MOSCOW -- Russia made an offer to the U.S. on Tuesday to roll back several rounds of sanctions that have hampered the activities of their diplomatic missions, but reaffirmed its strong opposition to any U.S. military presence in Central Asia.
The Russian proposal was made during talks between Under Secretary of State Victoria Nuland and Russia's Deputy Foreign Minister Sergei Ryabkov. Nuland arrived in Moscow on Monday for a three-day visit for talks that the U.S. State Department said would touch on a range of bilateral, regional and global issues.
The U.S. Embassy tweeted Nuland's description of her meetings as "constructive" but didn't give any details.
Ryabkov said he and Nuland made no progress on normalizing the work of their diplomatic missions, which has been hampered by multiple round of sanctions, adding that the situation could exacerbate even further, according to the Interfax news agency.
The Russian Foreign Ministry reiterated Moscow's readiness to respond in kind to any unfriendly U.S. actions and called for rolling back a slew of sanctions and restrictions on diplomatic missions.
"Any hostile anti-Russian action won't be left unanswered, but Moscow doesn't want any further escalation," the ministry said. "We are offering to lift all the restrictions imposed by both parties over the past few years."
It warned that the continuation of the "confrontational" U.S. policy toward Russia would further worsen ties and suggested taking a "realistic approach on the basis of equality and taking mutual interests into account."
Russia agreed to take Nuland off its list of sanctioned U.S. officials to allow her visit, and the U.S. responded by issuing a visa to Konstantin Vorontsov, a Russian diplomat dealing with arms control issues, to let him attend this week's meeting at the United Nations, Ryabkov said, according to the RIA-Novosti news agency.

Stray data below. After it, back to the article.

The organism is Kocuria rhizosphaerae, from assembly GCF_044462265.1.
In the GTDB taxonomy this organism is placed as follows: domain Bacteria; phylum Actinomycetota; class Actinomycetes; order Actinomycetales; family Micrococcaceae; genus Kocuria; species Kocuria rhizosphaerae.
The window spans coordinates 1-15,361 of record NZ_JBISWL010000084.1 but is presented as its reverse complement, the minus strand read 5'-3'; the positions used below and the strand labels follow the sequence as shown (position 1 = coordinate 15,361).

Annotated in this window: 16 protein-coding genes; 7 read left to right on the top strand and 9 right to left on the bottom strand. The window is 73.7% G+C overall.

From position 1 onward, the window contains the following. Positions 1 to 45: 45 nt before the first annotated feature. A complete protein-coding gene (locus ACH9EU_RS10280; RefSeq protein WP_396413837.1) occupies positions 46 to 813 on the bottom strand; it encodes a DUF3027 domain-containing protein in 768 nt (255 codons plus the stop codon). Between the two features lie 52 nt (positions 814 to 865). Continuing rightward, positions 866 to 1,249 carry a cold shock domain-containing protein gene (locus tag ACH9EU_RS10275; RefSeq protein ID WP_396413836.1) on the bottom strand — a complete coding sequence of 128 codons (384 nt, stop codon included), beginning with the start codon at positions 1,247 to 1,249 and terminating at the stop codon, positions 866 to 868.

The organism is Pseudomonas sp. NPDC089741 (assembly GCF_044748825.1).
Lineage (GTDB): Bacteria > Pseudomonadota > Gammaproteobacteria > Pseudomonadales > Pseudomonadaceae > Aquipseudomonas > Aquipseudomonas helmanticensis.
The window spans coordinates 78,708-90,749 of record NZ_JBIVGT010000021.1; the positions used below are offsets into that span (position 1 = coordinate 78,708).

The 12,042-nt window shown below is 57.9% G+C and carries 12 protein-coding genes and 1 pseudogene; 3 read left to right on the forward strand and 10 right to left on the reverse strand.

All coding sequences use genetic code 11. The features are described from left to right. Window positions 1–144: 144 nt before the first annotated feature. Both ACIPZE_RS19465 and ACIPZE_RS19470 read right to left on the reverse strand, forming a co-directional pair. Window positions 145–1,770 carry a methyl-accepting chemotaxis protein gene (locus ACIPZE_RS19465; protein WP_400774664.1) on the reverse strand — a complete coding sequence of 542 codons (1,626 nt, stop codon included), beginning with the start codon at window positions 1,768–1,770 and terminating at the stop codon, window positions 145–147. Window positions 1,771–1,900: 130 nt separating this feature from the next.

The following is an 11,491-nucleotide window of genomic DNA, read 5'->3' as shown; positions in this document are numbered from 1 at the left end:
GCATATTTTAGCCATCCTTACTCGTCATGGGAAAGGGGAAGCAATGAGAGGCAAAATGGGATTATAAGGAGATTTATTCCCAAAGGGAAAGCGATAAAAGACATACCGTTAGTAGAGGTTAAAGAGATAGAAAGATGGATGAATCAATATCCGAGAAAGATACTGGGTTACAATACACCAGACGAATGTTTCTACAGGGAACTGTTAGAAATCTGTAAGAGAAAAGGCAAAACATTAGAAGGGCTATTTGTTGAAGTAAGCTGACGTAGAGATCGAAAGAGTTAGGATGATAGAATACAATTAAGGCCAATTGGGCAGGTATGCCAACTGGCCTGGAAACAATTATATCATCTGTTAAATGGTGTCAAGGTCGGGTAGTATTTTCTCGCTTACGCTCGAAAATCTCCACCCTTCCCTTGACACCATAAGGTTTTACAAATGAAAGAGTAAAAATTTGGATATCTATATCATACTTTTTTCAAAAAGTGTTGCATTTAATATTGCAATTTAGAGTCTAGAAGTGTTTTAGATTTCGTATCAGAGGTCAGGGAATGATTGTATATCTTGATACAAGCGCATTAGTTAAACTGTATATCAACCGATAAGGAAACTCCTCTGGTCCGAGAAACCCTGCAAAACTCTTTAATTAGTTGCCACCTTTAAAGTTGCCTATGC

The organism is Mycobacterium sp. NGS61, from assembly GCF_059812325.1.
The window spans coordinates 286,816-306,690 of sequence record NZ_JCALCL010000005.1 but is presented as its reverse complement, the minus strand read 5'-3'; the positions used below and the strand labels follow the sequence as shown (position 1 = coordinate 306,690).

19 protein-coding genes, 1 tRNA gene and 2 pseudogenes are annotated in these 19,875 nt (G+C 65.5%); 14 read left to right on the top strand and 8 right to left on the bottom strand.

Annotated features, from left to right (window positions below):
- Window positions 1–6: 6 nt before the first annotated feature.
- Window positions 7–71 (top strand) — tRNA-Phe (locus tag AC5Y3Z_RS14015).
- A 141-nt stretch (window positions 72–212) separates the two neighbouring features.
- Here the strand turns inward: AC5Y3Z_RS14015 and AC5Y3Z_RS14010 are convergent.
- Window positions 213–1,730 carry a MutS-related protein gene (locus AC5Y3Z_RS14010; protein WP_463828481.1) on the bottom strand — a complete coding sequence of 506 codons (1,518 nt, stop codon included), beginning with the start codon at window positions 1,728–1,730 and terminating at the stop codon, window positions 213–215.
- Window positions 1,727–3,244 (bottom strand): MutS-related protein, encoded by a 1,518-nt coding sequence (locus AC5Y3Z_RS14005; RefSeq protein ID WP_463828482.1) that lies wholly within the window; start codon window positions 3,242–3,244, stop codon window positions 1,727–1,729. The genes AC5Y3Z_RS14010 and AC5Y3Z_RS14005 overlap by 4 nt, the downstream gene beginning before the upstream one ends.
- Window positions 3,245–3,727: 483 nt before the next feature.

Ryabkov said after Tuesday's meeting with Nuland that they touched on arms control negotiations and the situation in Afghanistan, among other subjects.
Ryabkov told the Interfax news agency that he stressed that "the U.S. and its allies bear the main responsibility among foreign actors for normalizing life in Afghanistan, since their presence actually led to the current situation."
On other issues, Ryabkov said he expressed Moscow's concern about the AUKUS nuclear-powered submarine deal between the U.S., the U.K and Australia, in view of the international nuclear non-proliferation agreements.
The U.S. and its allies hoped to negotiate base agreements, overflight rights and increased intelligence-sharing with Uzbekistan and Tajikistan, which border Afghanistan or other ex-Soviet nations in Central Asia. But Russia, which has maintained close political, economic, security and military ties with the Central Asian countries, has bristled at any such U.S. presence.
During her visit, Nuland is also to hold talks with Kremlin deputy chief of staff Dmitry Kozak.